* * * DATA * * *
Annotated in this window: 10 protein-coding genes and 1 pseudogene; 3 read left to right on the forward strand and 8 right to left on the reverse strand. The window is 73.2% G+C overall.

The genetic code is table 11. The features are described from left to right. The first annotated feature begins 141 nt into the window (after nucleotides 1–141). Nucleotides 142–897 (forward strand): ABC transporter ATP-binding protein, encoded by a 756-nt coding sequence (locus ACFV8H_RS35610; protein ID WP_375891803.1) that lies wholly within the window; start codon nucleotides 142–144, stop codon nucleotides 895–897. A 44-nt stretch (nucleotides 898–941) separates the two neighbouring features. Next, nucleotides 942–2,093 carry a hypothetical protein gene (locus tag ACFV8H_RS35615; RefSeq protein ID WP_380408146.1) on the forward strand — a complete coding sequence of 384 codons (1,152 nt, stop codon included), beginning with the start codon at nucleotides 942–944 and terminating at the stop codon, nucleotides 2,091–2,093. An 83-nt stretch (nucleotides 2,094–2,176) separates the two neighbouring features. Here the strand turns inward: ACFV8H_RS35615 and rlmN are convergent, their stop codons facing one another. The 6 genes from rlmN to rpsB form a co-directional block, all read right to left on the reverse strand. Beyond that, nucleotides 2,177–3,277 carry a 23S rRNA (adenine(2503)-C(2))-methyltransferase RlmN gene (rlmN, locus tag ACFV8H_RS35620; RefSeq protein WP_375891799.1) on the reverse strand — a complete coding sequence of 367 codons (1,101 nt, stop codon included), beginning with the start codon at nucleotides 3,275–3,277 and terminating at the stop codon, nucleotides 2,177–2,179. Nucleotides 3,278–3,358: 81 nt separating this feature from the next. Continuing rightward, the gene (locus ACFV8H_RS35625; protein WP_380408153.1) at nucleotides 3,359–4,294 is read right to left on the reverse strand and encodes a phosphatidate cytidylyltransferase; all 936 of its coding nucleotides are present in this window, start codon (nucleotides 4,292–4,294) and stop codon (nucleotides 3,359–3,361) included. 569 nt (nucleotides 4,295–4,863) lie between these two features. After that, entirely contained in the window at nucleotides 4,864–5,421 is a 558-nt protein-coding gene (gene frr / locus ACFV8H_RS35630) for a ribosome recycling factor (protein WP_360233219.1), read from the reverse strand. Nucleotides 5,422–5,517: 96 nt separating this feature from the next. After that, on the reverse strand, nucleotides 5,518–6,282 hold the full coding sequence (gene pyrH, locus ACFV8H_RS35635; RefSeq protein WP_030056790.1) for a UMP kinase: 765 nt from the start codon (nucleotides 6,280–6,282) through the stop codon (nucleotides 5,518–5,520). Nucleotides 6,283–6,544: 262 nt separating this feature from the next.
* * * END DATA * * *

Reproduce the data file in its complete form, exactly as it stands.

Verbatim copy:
Annotated in this window: 10 protein-coding genes and 1 pseudogene; 3 read left to right on the forward strand and 8 right to left on the reverse strand. The window is 73.2% G+C overall.

The genetic code is table 11. The features are described from left to right. The first annotated feature begins 141 nt into the window (after nucleotides 1–141). Nucleotides 142–897 (forward strand): ABC transporter ATP-binding protein, encoded by a 756-nt coding sequence (locus ACFV8H_RS35610; protein ID WP_375891803.1) that lies wholly within the window; start codon nucleotides 142–144, stop codon nucleotides 895–897. A 44-nt stretch (nucleotides 898–941) separates the two neighbouring features. Next, nucleotides 942–2,093 carry a hypothetical protein gene (locus tag ACFV8H_RS35615; RefSeq protein ID WP_380408146.1) on the forward strand — a complete coding sequence of 384 codons (1,152 nt, stop codon included), beginning with the start codon at nucleotides 942–944 and terminating at the stop codon, nucleotides 2,091–2,093. An 83-nt stretch (nucleotides 2,094–2,176) separates the two neighbouring features. Here the strand turns inward: ACFV8H_RS35615 and rlmN are convergent, their stop codons facing one another. The 6 genes from rlmN to rpsB form a co-directional block, all read right to left on the reverse strand. Beyond that, nucleotides 2,177–3,277 carry a 23S rRNA (adenine(2503)-C(2))-methyltransferase RlmN gene (rlmN, locus tag ACFV8H_RS35620; RefSeq protein WP_375891799.1) on the reverse strand — a complete coding sequence of 367 codons (1,101 nt, stop codon included), beginning with the start codon at nucleotides 3,275–3,277 and terminating at the stop codon, nucleotides 2,177–2,179. Nucleotides 3,278–3,358: 81 nt separating this feature from the next. Continuing rightward, the gene (locus ACFV8H_RS35625; protein WP_380408153.1) at nucleotides 3,359–4,294 is read right to left on the reverse strand and encodes a phosphatidate cytidylyltransferase; all 936 of its coding nucleotides are present in this window, start codon (nucleotides 4,292–4,294) and stop codon (nucleotides 3,359–3,361) included. 569 nt (nucleotides 4,295–4,863) lie between these two features. After that, entirely contained in the window at nucleotides 4,864–5,421 is a 558-nt protein-coding gene (gene frr / locus ACFV8H_RS35630) for a ribosome recycling factor (protein WP_360233219.1), read from the reverse strand. Nucleotides 5,422–5,517: 96 nt separating this feature from the next. After that, on the reverse strand, nucleotides 5,518–6,282 hold the full coding sequence (gene pyrH, locus ACFV8H_RS35635; RefSeq protein WP_030056790.1) for a UMP kinase: 765 nt from the start codon (nucleotides 6,280–6,282) through the stop codon (nucleotides 5,518–5,520). Nucleotides 6,283–6,544: 262 nt separating this feature from the next.